Bob and Linda, I stumbled upon your "Home and Away" blog after noticing you had recently marked our blog as a follower. However, after reading a good portion of your magnum opus, we feel like homebodies! Your travels--indeed, the mini-biographies of you and your parents--are as fascinating as they are inspirational. Your travels in Europe over the years are particularly interesting. I am a year or so older than you, but spent time in Frankfurt, Germany, during the late 60s in the military; and then returned for a year as a civilian in 1974. Your travelogues of the time you and Linda spent living and traveling in that region bring back many fond memories. Each year since I retired in 2014, my wife and have traveled to various places in Europe (Paris being our favorite destination), and last year we finally visited some cities in Asia during a trip around the globe. Unfortunately, the blogs for years 2014-2017 (except for Paris) were lost when the blog platform I'd been using ceased operations. Still, neither we nor many other mortals can match the inventory of places, peoples, cultures and experiences you and your wife have compiled over the years. Thanks for sharing! Yours truly, Mitchell and Dee Bitting Daytona Beach, Florida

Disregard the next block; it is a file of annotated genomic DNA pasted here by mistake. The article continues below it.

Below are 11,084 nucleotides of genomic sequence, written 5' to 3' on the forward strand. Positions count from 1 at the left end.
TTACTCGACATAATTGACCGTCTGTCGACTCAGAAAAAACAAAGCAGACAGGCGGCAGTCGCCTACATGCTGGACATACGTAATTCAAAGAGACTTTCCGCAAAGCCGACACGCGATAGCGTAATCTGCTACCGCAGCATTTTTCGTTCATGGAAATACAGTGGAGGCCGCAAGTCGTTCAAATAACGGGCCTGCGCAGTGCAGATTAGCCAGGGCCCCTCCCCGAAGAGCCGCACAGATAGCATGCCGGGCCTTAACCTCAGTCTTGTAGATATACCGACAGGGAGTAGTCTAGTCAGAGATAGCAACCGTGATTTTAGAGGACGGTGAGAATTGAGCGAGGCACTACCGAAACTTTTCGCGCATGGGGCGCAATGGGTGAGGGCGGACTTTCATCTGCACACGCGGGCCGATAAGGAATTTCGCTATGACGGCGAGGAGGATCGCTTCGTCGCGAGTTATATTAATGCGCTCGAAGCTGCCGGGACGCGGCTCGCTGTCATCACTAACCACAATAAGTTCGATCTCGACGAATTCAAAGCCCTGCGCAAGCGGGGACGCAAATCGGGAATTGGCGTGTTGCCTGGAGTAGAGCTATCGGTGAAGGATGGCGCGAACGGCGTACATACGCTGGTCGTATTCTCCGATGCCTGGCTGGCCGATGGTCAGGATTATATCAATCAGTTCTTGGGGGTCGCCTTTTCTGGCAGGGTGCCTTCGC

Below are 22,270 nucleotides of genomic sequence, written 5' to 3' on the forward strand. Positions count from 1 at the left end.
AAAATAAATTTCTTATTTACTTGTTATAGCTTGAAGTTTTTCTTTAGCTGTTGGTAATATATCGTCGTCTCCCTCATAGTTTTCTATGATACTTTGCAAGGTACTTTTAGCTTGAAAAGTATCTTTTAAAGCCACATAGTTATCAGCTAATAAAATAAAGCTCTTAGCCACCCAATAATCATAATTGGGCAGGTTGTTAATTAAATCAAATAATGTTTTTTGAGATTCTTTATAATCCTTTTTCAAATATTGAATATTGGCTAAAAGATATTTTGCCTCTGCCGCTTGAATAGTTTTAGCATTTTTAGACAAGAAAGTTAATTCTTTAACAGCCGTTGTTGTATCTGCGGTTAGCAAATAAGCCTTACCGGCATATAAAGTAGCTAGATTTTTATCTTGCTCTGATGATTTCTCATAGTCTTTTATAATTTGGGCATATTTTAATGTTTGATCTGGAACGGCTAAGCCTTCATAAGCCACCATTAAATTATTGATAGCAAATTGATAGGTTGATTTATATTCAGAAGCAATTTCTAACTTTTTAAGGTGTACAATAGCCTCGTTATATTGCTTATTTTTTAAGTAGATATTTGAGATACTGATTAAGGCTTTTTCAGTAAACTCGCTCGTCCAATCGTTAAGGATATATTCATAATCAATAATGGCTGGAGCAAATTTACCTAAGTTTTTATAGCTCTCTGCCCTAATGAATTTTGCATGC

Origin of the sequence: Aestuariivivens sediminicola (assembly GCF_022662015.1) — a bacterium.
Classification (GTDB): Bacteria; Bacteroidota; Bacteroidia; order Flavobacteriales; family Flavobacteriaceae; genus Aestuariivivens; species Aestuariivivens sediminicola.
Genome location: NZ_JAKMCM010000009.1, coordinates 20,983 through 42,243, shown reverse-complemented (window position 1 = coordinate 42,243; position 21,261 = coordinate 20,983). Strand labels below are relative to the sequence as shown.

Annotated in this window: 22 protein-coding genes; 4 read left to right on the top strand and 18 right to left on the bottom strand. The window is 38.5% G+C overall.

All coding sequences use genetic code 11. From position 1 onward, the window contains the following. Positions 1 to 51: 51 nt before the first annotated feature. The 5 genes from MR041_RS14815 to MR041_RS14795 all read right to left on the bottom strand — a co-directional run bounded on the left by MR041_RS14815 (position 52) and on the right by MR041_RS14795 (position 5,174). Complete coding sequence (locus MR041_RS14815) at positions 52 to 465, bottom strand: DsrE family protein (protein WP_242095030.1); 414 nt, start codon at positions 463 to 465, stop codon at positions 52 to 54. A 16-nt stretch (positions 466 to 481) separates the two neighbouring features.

30th April 2018

Thanks for your kind remarks!
I started blogging as a place where I could store my pictures and memories, and hopefully be a legacy for my children. It's folks like you who have responded that has given life to the blogs. I'm so pleased you found them interesting! I'm sorry you lost many of your when your previous site shut down. I don't know if I would ever get around to rewriting my blogs. I'm not sure I would remember as much seven years later!